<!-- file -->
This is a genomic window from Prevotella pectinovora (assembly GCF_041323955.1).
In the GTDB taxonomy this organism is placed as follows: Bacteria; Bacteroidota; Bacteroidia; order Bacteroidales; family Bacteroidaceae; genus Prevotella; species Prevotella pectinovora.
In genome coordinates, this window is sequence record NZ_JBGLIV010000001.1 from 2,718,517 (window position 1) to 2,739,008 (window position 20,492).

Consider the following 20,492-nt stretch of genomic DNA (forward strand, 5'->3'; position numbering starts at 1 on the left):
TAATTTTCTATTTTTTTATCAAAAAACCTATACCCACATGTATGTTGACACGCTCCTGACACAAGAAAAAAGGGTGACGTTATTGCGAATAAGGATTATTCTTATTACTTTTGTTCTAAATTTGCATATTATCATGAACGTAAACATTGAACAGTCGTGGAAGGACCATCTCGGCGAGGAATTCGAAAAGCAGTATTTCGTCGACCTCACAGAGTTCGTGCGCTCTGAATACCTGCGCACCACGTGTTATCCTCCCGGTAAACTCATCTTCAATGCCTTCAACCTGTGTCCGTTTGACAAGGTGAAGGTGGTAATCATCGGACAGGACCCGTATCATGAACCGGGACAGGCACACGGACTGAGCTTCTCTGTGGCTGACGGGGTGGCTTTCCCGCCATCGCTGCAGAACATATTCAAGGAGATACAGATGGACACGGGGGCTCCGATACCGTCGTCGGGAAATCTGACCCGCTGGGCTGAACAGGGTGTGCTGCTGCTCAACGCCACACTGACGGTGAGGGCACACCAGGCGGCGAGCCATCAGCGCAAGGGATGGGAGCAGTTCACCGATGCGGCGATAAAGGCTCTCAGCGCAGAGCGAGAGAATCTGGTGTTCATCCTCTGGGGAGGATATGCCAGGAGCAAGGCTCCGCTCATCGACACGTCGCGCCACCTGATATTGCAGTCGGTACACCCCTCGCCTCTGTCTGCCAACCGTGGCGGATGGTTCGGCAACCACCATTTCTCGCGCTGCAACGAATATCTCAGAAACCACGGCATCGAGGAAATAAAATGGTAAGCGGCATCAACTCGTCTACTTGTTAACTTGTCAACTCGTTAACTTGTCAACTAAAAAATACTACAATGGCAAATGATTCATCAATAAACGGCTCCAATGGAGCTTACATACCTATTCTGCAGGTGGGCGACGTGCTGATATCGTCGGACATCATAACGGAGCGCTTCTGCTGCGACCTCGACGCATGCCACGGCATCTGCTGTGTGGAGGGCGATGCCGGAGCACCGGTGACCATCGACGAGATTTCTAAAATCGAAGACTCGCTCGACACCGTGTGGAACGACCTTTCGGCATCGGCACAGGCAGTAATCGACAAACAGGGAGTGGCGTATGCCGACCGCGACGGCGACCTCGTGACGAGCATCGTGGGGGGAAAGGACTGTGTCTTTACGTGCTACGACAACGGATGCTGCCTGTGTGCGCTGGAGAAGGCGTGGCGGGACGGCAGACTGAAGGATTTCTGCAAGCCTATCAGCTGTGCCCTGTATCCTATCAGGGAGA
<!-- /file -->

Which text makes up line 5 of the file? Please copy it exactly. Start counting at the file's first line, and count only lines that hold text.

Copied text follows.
TAATTTTCTATTTTTTTATCAAAAAACCTATACCCACATGTATGTTGACACGCTCCTGACACAAGAAAAAAGGGTGACGTTATTGCGAATAAGGATTATTCTTATTACTTTTGTTCTAAATTTGCATATTATCATGAACGTAAACATTGAACAGTCGTGGAAGGACCATCTCGGCGAGGAATTCGAAAAGCAGTATTTCGTCGACCTCACAGAGTTCGTGCGCTCTGAATACCTGCGCACCACGTGTTATCCTCCCGGTAAACTCATCTTCAATGCCTTCAACCTGTGTCCGTTTGACAAGGTGAAGGTGGTAATCATCGGACAGGACCCGTATCATGAACCGGGACAGGCACACGGACTGAGCTTCTCTGTGGCTGACGGGGTGGCTTTCCCGCCATCGCTGCAGAACATATTCAAGGAGATACAGATGGACACGGGGGCTCCGATACCGTCGTCGGGAAATCTGACCCGCTGGGCTGAACAGGGTGTGCTGCTGCTCAACGCCACACTGACGGTGAGGGCACACCAGGCGGCGAGCCATCAGCGCAAGGGATGGGAGCAGTTCACCGATGCGGCGATAAAGGCTCTCAGCGCAGAGCGAGAGAATCTGGTGTTCATCCTCTGGGGAGGATATGCCAGGAGCAAGGCTCCGCTCATCGACACGTCGCGCCACCTGATATTGCAGTCGGTACACCCCTCGCCTCTGTCTGCCAACCGTGGCGGATGGTTCGGCAACCACCATTTCTCGCGCTGCAACGAATATCTCAGAAACCACGGCATCGAGGAAATAAAATGGTAAGCGGCATCAACTCGTCTACTTGTTAACTTGTCAACTCGTTAACTTGTCAACTAAAAAATACTACAATGGCAAATGATTCATCAATAAACGGCTCCAATGGAGCTTACATACCTATTCTGCAGGTGGGCGACGTGCTGATATCGTCGGACATCATAACGGAGCGCTTCTGCTGCGACCTCGACGCATGCCACGGCATCTGCTGTGTGGAGGGCGATGCCGGAGCACCGGTGACCATCGACGAGATTTCTAAAATCGAAGACTCGCTCGACACCGTGTGGAACGACCTTTCGGCATCGGCACAGGCAGTAATCGACAAACAGGGAGTGGCGTATGCCGACCGCGACGGCGACCTCGTGACGAGCATCGTGGGGGGAAAGGACTGTGTCTTTACGTGCTACGACAACGGATGCTGCCTGTGTGCGCTGGAGAAGGCGTGGCGGGACGGCAGACTGAAGGATTTCTGCAAGCCTATCAGCTGTGCCCTGTATCCTATCAGGGAGA